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The Long View of Farming (and more kale!)

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Grumpy Goat has added some organic White Russian Kale today (excuse the name!), salad mustard greens, and fresh cilantro – mmm that smell! – all organic. Grab them before they run out!

-Continuing along the theme of what working conditions make farming somewhat unique as far as vocations go… as previously mentioned, farmers are intimately in contact and have concern for seasons, weather, and climate, because these directly affect activities and income. Another interesting aspect of farming is how one’s thinking and planning are invested over a long term: seasons and years.

For example, one of the main principles of organic practices is maintaining healthy, living soil. Many factors go into this practice: crop rotation (e.g., over 3 to 5 years), allowing some areas to be fallow, using cover crops as “green manure”, and producing/using compost (as opposed to chemical nitrogen fertilizers that negatively affect climate by their production and use).

Of course, depending on the size of the crop production, fertilizing needs and methods can be greatly varied. Basically, any time you remove a crop from the soil, be it hay, or vegetables, or fruits, something has to be put back, because the minerals in the crops are being removed from the system. In my case, container raspberries and flowers and vegetables in raised bed gardens receive regular addition of compost. That is how I justify keeping two horses and three goats and cleaning stalls daily in winter: they’re making excellent compost! There’s a really big pile just outside the field gate that gets turned with the tractor loader bucket at every opportunity when the ground isn’t too wet—a tricky proposition in Ohio!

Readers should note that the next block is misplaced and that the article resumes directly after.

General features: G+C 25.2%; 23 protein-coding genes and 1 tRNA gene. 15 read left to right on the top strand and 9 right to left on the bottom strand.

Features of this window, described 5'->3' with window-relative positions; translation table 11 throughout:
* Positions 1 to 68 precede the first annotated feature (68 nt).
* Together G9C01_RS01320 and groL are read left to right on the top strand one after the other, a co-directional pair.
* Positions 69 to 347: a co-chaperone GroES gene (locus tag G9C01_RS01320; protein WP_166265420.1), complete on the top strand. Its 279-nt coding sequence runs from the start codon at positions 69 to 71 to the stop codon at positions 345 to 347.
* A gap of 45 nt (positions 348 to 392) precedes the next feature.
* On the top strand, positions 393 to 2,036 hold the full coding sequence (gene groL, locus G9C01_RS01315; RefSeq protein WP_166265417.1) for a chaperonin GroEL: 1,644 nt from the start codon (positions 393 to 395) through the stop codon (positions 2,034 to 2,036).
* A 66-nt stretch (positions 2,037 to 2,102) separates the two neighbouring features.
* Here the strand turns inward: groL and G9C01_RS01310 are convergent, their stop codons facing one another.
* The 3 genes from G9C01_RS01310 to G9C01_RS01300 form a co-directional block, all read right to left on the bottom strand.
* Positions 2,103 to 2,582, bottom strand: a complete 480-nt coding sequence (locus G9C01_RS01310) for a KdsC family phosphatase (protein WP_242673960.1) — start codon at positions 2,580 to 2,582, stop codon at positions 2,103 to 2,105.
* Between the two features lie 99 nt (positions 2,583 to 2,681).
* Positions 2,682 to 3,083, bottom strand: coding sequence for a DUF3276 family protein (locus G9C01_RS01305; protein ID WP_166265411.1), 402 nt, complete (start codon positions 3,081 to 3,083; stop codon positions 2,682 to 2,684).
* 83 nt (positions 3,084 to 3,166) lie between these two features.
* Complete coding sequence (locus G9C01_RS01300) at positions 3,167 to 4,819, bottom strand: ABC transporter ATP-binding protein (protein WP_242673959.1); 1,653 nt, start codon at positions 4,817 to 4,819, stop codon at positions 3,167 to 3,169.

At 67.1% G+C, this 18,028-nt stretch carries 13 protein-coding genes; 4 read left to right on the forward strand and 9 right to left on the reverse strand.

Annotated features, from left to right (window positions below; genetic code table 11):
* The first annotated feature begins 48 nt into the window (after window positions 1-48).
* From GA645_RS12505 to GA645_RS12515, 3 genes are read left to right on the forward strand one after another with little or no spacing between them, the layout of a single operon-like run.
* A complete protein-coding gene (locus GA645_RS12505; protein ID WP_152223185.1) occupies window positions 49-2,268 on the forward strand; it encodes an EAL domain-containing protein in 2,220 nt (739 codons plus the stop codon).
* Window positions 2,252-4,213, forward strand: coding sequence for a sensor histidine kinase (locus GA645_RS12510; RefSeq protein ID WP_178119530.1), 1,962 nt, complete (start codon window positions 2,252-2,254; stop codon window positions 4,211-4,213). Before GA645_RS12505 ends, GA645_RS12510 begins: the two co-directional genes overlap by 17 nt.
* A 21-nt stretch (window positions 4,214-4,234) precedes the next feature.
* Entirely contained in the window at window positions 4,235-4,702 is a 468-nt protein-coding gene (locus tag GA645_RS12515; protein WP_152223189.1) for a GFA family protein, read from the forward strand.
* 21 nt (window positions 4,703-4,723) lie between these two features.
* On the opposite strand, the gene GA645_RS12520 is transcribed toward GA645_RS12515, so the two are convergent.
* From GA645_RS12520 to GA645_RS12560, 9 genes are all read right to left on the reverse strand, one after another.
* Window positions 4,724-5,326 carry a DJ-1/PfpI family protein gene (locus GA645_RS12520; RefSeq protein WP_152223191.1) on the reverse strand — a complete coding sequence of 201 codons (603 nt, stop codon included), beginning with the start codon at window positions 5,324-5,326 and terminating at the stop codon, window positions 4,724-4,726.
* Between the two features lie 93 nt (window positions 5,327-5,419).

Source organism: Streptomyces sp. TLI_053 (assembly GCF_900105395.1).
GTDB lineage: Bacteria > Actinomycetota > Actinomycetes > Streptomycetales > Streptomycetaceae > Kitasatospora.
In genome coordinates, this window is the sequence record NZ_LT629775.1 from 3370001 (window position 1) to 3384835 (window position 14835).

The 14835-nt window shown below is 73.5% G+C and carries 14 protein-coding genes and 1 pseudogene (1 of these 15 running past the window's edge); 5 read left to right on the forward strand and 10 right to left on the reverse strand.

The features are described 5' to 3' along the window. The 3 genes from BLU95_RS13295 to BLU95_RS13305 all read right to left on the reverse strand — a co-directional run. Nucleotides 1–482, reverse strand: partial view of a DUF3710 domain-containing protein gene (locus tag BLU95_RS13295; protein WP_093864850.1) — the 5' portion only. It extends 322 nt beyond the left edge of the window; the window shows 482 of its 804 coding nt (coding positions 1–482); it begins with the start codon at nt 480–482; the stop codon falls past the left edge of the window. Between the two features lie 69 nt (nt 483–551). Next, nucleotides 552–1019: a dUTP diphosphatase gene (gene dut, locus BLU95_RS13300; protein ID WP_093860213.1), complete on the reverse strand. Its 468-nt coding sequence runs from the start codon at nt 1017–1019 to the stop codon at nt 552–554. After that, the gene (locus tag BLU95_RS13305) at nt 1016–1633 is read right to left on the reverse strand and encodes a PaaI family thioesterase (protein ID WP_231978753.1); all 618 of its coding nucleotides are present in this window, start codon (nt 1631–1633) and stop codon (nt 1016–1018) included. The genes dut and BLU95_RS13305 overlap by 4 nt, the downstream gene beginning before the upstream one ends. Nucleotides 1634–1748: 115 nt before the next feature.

And so, all of these considerations come into play in a very long dance, so to speak, as I plan over the seasons and years to maintain the soil health and therefore viability of my farm production. Anyone who is seriously into farming, is in it for the long haul, which begins with the complex business of conserving fertility in the soil. Healthy, fertile soil produces healthy food, which equals healthy people.

Caroline McColloch

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We're open!

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We have Garlic!…added by Walker Cabin Farm. She always has baked goods, and is especially known for her English muffins and garlic pretzel twists, but is offering her garlic for now as well – lucky us!

The garlic is a softneck variety with a mild flavor that becomes a little stronger with storage. The bulbs typically have at least a dozen cloves. Walker Cabin Farm isn’t certified organic, but they don’t use pesticides and fertilize the garlic only with compost.

Be outside and enjoy this beautiful weather!


Farm Work (and last day to order!)

Today is the last day to place your orders for pick-up this Tuesday, March 15th. Shop here

So many vocations in this world! Some indoors, some outdoors, some mental, some physical, some tedious and boring, others fast paced and socially intense. Any given job might be a combination of several or all these qualities. Some are considered more lowly and menial, while others are held up as paradigms of talent and achievement.

That some jobs are valued more than others is unfortunate because all work (inequitable pay rates notwithstanding) is important to society in one way or another, regardless of social status – and every working person is deserving of respect for that fact alone. And we should have compassion for those unable to work. The majority of them want to work.